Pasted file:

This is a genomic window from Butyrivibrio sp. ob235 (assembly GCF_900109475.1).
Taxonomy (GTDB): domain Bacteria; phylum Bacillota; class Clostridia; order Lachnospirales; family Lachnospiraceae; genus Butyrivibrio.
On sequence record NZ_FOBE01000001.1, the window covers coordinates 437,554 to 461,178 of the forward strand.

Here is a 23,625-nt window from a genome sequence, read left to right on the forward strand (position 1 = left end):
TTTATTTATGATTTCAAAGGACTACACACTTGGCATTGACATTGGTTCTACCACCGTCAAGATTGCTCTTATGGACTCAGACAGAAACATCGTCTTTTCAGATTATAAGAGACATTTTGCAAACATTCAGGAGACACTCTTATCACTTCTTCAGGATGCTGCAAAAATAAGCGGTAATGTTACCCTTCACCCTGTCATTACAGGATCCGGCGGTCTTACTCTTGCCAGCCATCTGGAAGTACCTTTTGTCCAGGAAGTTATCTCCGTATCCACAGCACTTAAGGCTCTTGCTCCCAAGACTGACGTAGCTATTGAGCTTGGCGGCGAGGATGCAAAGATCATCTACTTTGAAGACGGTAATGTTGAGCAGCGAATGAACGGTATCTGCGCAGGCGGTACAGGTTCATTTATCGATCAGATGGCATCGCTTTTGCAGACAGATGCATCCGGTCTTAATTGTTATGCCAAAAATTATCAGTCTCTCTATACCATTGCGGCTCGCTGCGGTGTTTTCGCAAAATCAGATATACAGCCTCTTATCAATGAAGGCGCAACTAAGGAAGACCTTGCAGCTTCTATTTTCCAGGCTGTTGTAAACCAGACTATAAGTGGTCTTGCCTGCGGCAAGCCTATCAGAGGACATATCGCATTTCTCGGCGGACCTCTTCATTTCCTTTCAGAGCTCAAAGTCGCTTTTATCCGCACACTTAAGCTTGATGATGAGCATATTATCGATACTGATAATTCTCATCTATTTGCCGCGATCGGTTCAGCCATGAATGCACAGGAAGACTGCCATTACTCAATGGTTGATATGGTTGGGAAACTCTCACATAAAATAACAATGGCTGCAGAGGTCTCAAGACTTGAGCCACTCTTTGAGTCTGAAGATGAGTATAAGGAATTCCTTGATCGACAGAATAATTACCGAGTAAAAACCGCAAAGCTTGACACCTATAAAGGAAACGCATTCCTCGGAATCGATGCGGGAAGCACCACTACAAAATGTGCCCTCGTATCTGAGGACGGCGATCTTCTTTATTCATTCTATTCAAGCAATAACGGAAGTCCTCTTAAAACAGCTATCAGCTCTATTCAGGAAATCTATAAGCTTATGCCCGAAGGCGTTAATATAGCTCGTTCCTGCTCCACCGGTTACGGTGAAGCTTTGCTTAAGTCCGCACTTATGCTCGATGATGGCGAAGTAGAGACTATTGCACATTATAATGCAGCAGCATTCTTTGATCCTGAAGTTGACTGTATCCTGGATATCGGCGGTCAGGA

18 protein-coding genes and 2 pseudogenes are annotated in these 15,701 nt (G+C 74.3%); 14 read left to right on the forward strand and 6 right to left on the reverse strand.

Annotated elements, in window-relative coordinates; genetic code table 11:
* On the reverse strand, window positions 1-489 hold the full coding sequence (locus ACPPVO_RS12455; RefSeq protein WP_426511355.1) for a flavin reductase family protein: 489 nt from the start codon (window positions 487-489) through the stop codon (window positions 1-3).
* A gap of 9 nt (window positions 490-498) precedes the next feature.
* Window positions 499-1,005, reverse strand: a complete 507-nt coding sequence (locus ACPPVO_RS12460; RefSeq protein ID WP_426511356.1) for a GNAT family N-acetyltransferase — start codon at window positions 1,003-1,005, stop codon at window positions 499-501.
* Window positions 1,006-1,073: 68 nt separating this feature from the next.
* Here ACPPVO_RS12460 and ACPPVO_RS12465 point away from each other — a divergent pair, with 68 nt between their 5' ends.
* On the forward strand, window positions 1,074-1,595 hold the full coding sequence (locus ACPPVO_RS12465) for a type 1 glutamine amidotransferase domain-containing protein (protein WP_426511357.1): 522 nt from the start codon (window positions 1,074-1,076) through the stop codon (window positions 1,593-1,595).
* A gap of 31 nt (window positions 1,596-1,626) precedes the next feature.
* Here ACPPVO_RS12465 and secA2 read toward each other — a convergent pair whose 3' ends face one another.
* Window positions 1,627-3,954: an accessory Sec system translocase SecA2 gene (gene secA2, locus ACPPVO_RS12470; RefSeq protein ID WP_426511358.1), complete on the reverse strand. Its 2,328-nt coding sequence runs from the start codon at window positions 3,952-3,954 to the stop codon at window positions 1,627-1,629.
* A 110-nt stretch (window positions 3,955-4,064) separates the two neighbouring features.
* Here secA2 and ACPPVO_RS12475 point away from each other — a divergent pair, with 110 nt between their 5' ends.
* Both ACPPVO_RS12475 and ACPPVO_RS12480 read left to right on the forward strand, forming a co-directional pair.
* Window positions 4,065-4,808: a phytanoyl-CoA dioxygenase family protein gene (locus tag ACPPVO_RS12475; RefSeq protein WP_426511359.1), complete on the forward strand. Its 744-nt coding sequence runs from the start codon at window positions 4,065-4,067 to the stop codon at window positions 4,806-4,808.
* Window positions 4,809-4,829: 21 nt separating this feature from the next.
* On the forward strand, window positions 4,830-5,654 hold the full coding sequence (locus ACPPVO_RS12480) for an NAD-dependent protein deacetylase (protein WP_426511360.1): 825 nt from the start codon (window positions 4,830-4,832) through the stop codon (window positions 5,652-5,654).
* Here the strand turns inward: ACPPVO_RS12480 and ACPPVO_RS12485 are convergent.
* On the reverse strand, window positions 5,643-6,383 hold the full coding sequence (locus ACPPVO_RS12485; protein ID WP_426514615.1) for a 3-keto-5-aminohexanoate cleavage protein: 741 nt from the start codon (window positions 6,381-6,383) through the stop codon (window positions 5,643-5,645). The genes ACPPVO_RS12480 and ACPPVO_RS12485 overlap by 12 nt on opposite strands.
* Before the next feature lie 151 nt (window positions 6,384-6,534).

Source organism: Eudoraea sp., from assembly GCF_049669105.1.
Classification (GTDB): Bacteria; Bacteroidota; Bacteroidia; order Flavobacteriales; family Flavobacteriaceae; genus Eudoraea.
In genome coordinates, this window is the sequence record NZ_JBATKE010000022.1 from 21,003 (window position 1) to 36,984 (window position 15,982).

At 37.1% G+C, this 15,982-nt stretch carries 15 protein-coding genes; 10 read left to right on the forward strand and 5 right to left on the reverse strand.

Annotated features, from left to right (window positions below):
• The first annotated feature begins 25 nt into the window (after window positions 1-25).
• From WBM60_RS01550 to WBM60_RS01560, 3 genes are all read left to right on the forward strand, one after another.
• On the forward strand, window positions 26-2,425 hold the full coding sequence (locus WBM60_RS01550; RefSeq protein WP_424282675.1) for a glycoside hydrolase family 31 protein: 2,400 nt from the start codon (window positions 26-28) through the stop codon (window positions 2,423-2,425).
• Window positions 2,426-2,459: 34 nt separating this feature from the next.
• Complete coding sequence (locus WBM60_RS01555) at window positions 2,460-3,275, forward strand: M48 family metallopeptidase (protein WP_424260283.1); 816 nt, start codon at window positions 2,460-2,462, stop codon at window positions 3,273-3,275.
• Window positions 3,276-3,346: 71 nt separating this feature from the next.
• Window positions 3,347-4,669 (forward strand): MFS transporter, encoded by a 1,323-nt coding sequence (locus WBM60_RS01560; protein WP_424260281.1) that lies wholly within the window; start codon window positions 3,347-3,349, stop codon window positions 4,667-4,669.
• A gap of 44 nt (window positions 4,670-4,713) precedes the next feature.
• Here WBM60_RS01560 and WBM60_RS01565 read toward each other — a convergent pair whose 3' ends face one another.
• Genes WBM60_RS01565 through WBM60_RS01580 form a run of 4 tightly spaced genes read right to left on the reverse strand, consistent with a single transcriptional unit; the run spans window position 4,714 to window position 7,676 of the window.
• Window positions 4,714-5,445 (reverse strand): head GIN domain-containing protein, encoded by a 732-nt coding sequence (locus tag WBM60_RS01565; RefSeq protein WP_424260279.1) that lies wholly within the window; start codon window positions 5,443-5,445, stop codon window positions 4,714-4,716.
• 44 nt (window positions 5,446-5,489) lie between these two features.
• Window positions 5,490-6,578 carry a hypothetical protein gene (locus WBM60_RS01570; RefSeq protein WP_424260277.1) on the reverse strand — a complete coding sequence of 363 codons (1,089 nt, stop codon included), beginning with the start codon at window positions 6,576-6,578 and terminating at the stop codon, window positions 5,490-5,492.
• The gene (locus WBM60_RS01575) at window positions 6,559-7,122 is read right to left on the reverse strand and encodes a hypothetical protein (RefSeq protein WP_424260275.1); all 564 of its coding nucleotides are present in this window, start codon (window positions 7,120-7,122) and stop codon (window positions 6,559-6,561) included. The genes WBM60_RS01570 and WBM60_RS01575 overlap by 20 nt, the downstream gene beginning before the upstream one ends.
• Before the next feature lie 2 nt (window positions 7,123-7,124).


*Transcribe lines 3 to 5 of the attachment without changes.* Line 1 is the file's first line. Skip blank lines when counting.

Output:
On sequence record NZ_FOBE01000001.1, the window covers coordinates 437,554 to 461,178 of the forward strand.

Here is a 23,625-nt window from a genome sequence, read left to right on the forward strand (position 1 = left end):
TTTATTTATGATTTCAAAGGACTACACACTTGGCATTGACATTGGTTCTACCACCGTCAAGATTGCTCTTATGGACTCAGACAGAAACATCGTCTTTTCAGATTATAAGAGACATTTTGCAAACATTCAGGAGACACTCTTATCACTTCTTCAGGATGCTGCAAAAATAAGCGGTAATGTTACCCTTCACCCTGTCATTACAGGATCCGGCGGTCTTACTCTTGCCAGCCATCTGGAAGTACCTTTTGTCCAGGAAGTTATCTCCGTATCCACAGCACTTAAGGCTCTTGCTCCCAAGACTGACGTAGCTATTGAGCTTGGCGGCGAGGATGCAAAGATCATCTACTTTGAAGACGGTAATGTTGAGCAGCGAATGAACGGTATCTGCGCAGGCGGTACAGGTTCATTTATCGATCAGATGGCATCGCTTTTGCAGACAGATGCATCCGGTCTTAATTGTTATGCCAAAAATTATCAGTCTCTCTATACCATTGCGGCTCGCTGCGGTGTTTTCGCAAAATCAGATATACAGCCTCTTATCAATGAAGGCGCAACTAAGGAAGACCTTGCAGCTTCTATTTTCCAGGCTGTTGTAAACCAGACTATAAGTGGTCTTGCCTGCGGCAAGCCTATCAGAGGACATATCGCATTTCTCGGCGGACCTCTTCATTTCCTTTCAGAGCTCAAAGTCGCTTTTATCCGCACACTTAAGCTTGATGATGAGCATATTATCGATACTGATAATTCTCATCTATTTGCCGCGATCGGTTCAGCCATGAATGCACAGGAAGACTGCCATTACTCAATGGTTGATATGGTTGGGAAACTCTCACATAAAATAACAATGGCTGCAGAGGTCTCAAGACTTGAGCCACTCTTTGAGTCTGAAGATGAGTATAAGGAATTCCTTGATCGACAGAATAATTACCGAGTAAAAACCGCAAAGCTTGACACCTATAAAGGAAACGCATTCCTCGGAATCGATGCGGGAAGCACCACTACAAAATGTGCCCTCGTATCTGAGGACGGCGATCTTCTTTATTCATTCTATTCAAGCAATAACGGAAGTCCTCTTAAAACAGCTATCAGCTCTATTCAGGAAATCTATAAGCTTATGCCCGAAGGCGTTAATATAGCTCGTTCCTGCTCCACCGGTTACGGTGAAGCTTTGCTTAAGTCCGCACTTATGCTCGATGATGGCGAAGTAGAGACTATTGCACATTATAATGCAGCAGCATTCTTTGATCCTGAAGTTGACTGTATCCTGGATATCGGCGGTCAGGA